The seven officers charged under the racketeering statute all live in suburban Baltimore. They were identified as Momodu Bondeva Kenton Gondo, 34, of Owings Mills; Evodio Calles Hendrix, 32, of Randallstown; Daniel Thomas Hersl, 47, of Joppa; Wayne Earl Jenkins, 36, of Middle River; Jemell Lamar Rayam, 36, of Owings Mills; Marcus Roosevelt Taylor, 30, of Glen Burnie; and Maurice Kilpatrick Ward, 36, of Middle River.

The president of the Baltimore Fraternal Order of Police, Lt. Gene Ryan, said in a statement that the union was “very disturbed over the charges” and that it would be “inappropriate” to make further comment until the charges are resolved.

The case against the officers began to unfold after federal officials suspected misconduct by Gondo during a 2015 investigation by the Drug Enforcement Administration.

The 2015 case involved an investigation into the sale and distribution of heroin and cocaine, mostly at a shopping center in Northeast Baltimore, prosecutors said. Authorities said that Gondo, known as “GMoney,” helped five others charged with selling and dealing drugs avoid law enforcement by alerting them to police surveillance and investigations.

Authorities said they intercepted a telephone call from Gondo in which he allegedly admitted, “I sell drugs.” Gondo is also accused of helping an associate charged in the drug conspiracy remove a GPS tracking device the DEA placed on the person’s car.

The suspected corruption by Gondo prompted a covert investigation into others in the gun squad that included the use of an electronic recording device planted in a Baltimore police vehicle, prosecutors said.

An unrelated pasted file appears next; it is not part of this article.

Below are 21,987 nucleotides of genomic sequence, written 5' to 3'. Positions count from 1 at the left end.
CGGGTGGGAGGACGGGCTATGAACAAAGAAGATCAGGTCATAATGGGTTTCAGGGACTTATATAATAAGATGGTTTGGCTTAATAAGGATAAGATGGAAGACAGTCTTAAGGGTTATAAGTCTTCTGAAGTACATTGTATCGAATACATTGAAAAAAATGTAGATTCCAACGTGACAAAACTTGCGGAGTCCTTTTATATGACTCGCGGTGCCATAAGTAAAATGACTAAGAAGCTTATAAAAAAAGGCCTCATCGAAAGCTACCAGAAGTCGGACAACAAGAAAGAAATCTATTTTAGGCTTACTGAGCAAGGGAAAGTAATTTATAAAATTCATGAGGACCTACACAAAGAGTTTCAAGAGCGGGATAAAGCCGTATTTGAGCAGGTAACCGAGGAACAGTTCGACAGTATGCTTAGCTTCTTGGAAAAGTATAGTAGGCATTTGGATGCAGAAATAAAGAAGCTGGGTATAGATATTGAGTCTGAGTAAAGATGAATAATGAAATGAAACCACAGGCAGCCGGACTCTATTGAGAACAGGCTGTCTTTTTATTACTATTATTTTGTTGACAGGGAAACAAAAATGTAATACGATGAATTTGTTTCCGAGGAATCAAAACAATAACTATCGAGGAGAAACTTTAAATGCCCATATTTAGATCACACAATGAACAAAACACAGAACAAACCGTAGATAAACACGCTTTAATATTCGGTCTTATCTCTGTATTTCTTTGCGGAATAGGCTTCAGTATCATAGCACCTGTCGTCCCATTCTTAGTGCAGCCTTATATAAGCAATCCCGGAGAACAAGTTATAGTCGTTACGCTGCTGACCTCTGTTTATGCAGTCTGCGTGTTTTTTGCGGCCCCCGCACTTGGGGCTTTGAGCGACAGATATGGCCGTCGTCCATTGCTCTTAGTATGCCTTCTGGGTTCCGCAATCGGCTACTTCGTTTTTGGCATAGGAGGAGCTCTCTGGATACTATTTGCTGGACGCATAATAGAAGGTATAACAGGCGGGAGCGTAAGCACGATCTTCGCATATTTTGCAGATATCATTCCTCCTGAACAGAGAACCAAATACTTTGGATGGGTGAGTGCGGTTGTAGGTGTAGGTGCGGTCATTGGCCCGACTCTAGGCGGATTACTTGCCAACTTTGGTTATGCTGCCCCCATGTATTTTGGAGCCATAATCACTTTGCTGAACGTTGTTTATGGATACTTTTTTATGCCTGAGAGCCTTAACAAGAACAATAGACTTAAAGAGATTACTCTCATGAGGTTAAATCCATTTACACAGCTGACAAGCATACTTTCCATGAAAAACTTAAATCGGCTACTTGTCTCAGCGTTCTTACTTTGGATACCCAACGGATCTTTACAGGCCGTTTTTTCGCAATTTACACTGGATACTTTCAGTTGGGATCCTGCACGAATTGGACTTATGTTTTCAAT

Prosecutors also say that some of the officers turned off their body-worn cameras to conceal their operations and schemed with one another to provide false testimony to internal investigators.

The robbery allegations charge officers with stealing money victims had earned lawfully and, in other cases, taking $200 to $200,000 from suspects in drug and gun offenses.

In one incident, the indictment alleges one officer submitted an affidavit for a search warrant that falsely said police had conducted a full day of surveillance on a suspected drug house. At least three officers later stopped a car with people from that house and took $3,000 in cash, authorities said. Afterward, at the home of those detained, the officers stole $20,000, the indictment states.

The alleged robberies also included stealing $1,500 from a maintenance man of a nursing home, who planned to use the cash for rent and — in the largest case — a theft of about $200,000 from a safe and from bags seized at a search location, authorities said.

In an intercepted phone conversation about the overtime fraud, authorities quoted one officer telling another: “Easy money, J. Easy money,” and “one hour can be eight hours.” Officials said that is a reference to working one hour and claiming to have worked eight.

The gun squad has often been lauded as a productive example of the department’s proactive police work. An October newsletter from Baltimore police highlighted the squad’s “work ethic that is beyond reproach.” In 10½ months, the newsletter said, the team made 110 arrests for handgun violations and seized 132 illegal handguns.

The prosecution of those cases and many others could now be compromised, said Marshall Henslee, a Baltimore defense attorney.

“Anybody who has a Baltimore City criminal case is going to be making sure if any of these detectives or officers are listed as witnesses,” Henslee said. “You’re innocent until you’re proven guilty, but even just being arrested and charged is enough for the Baltimore State’s Attorney’s Office to say, ‘No way I’m calling you as a witness.’ ”

Ann E. Marimow contributed to this report.